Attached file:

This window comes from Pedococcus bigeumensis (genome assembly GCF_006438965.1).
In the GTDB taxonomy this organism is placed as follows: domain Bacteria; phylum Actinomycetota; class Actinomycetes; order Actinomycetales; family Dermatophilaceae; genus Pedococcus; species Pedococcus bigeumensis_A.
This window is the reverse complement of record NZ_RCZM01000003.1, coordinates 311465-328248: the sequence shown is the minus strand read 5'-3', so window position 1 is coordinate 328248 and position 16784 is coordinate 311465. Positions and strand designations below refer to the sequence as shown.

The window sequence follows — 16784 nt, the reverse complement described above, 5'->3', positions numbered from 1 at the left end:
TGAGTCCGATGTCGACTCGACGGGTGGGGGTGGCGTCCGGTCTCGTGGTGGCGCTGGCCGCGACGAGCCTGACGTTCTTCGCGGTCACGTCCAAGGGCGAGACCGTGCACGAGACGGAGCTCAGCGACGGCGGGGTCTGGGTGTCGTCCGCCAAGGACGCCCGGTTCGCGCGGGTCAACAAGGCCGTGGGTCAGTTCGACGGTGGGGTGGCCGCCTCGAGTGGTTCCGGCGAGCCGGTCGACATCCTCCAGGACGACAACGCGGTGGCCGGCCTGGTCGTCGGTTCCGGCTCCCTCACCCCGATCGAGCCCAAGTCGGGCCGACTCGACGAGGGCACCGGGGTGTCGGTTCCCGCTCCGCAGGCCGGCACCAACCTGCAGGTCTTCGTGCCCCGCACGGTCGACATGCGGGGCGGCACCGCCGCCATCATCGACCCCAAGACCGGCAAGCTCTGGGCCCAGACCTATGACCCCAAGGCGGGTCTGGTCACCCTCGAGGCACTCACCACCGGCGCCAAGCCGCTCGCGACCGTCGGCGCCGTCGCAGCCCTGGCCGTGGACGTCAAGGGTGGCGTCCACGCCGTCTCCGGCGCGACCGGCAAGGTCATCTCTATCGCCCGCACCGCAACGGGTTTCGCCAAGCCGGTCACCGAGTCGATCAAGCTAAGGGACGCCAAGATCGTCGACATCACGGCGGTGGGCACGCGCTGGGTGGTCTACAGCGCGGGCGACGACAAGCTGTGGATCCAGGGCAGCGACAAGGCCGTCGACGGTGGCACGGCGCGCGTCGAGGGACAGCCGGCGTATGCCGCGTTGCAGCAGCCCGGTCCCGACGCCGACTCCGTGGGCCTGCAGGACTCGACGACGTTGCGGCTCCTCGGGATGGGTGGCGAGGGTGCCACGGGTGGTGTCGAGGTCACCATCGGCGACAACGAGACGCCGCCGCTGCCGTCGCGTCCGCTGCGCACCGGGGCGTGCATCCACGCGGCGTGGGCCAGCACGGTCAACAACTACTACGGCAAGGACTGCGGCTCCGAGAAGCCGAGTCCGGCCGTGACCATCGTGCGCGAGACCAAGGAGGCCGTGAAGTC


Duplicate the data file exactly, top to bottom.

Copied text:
This window comes from Pedococcus bigeumensis (genome assembly GCF_006438965.1).
In the GTDB taxonomy this organism is placed as follows: domain Bacteria; phylum Actinomycetota; class Actinomycetes; order Actinomycetales; family Dermatophilaceae; genus Pedococcus; species Pedococcus bigeumensis_A.
This window is the reverse complement of record NZ_RCZM01000003.1, coordinates 311465-328248: the sequence shown is the minus strand read 5'-3', so window position 1 is coordinate 328248 and position 16784 is coordinate 311465. Positions and strand designations below refer to the sequence as shown.

The window sequence follows — 16784 nt, the reverse complement described above, 5'->3', positions numbered from 1 at the left end:
TGAGTCCGATGTCGACTCGACGGGTGGGGGTGGCGTCCGGTCTCGTGGTGGCGCTGGCCGCGACGAGCCTGACGTTCTTCGCGGTCACGTCCAAGGGCGAGACCGTGCACGAGACGGAGCTCAGCGACGGCGGGGTCTGGGTGTCGTCCGCCAAGGACGCCCGGTTCGCGCGGGTCAACAAGGCCGTGGGTCAGTTCGACGGTGGGGTGGCCGCCTCGAGTGGTTCCGGCGAGCCGGTCGACATCCTCCAGGACGACAACGCGGTGGCCGGCCTGGTCGTCGGTTCCGGCTCCCTCACCCCGATCGAGCCCAAGTCGGGCCGACTCGACGAGGGCACCGGGGTGTCGGTTCCCGCTCCGCAGGCCGGCACCAACCTGCAGGTCTTCGTGCCCCGCACGGTCGACATGCGGGGCGGCACCGCCGCCATCATCGACCCCAAGACCGGCAAGCTCTGGGCCCAGACCTATGACCCCAAGGCGGGTCTGGTCACCCTCGAGGCACTCACCACCGGCGCCAAGCCGCTCGCGACCGTCGGCGCCGTCGCAGCCCTGGCCGTGGACGTCAAGGGTGGCGTCCACGCCGTCTCCGGCGCGACCGGCAAGGTCATCTCTATCGCCCGCACCGCAACGGGTTTCGCCAAGCCGGTCACCGAGTCGATCAAGCTAAGGGACGCCAAGATCGTCGACATCACGGCGGTGGGCACGCGCTGGGTGGTCTACAGCGCGGGCGACGACAAGCTGTGGATCCAGGGCAGCGACAAGGCCGTCGACGGTGGCACGGCGCGCGTCGAGGGACAGCCGGCGTATGCCGCGTTGCAGCAGCCCGGTCCCGACGCCGACTCCGTGGGCCTGCAGGACTCGACGACGTTGCGGCTCCTCGGGATGGGTGGCGAGGGTGCCACGGGTGGTGTCGAGGTCACCATCGGCGACAACGAGACGCCGCCGCTGCCGTCGCGTCCGCTGCGCACCGGGGCGTGCATCCACGCGGCGTGGGCCAGCACGGTCAACAACTACTACGGCAAGGACTGCGGCTCCGAGAAGCCGAGTCCGGCCGTGACCATCGTGCGCGAGACCAAGGAGGCCGTGAAGTC